1. Can One Jsp/Servlet extend another Servlet/Jsp

Extending a JSP from another servlet or JSP can be a very tricky task. However it is not recommended by sun, because in doing so you restrict the capability of the JSP Engine.

The JSP super class and sub-class need to satisfy certain requirements.

Requirements for the Super Class

  • It must implement the HttpJspPage interface.
  • It will obviously extend the HttpServlet class. It needs to implement the three main lifecycle methods of the servlet:
    • init
    • destroy
    • service

These implementations are ‘final’. In addition, the method getServletConfig must be implemented to return the ServletConfig object, passed onto the servlet during initialization.

This super class now necessitates the base class to actually implement the JSP version of these three function calls: jspInit, jspDestroy, and _jspService, by providing abstract declarations for the same

  •  
    • public abstract void jspInit()
    • public abstract void jspDestroy()
    • The signature for the _jspService method depends on the kind of JSP Engine that has been deployed. For eg: if Weblogic is the JSP Engine, the signature is:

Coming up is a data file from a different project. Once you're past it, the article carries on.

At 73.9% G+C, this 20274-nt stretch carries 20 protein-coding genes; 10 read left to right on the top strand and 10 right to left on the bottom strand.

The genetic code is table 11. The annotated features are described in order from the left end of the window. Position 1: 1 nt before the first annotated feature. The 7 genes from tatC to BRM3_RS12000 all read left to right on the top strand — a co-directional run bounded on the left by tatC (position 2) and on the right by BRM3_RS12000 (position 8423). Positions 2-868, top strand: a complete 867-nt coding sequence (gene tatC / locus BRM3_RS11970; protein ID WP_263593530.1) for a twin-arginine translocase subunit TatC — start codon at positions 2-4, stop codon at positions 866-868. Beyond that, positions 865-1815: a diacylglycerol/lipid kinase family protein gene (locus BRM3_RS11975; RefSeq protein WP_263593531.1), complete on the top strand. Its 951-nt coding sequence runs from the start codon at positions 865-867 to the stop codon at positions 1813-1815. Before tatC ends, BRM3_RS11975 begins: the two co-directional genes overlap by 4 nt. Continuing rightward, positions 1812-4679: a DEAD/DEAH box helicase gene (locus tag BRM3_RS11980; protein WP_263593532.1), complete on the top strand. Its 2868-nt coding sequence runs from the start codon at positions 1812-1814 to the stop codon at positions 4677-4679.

public abstract void _jspService(HttpServletRequest request, HttpServletResponse response);
The init method is called jspInit, the destroy method – jspDestroy, and the service method as _jspService.

Requirements for the sub class* It must provide a jspInit() method

* It must provide a jspDestory() method.

<@ page errorPage = “errorpage.jsp” extends=”PureJSPBaseClass” %>

<%!   public void jspInit() {

         }

        public void jspDestory() {

        }

%>

.. other jps stuff.

Cons of JSP Inheritance

This practice is officially discouraged by the JSP specification because you may lose any optimizations that your JSP container provides. It basically restricts the JSP Engine, which would normally provide specialized super classes that improve the quality of a rendered servlet.

The argument against using JSP inheritance goes as follows:

  • If you want to provide a common look and feel, adopt the ‘includes’ usage.
  • If you want to share common utility methods, use utility classes.

Advantage: JSP Inheritance

  • Convenient control of the look and feel
  • Business-based customized statistical and performance measurement routines that are triggered at initiation and during requests to each business page. This could involve measurement of server load, product popularity, peak times, etc.
  • Secure user-role based access
  • Transaction and event logging
  • Consistent Error handling enforcement
  • Common Header Configuration like utility methods that could be extended/used by all JSP pages.
  • Centralized disabling response caching.
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One Response

  1. This site is good for how to learn web works.thanks for this infor mation.

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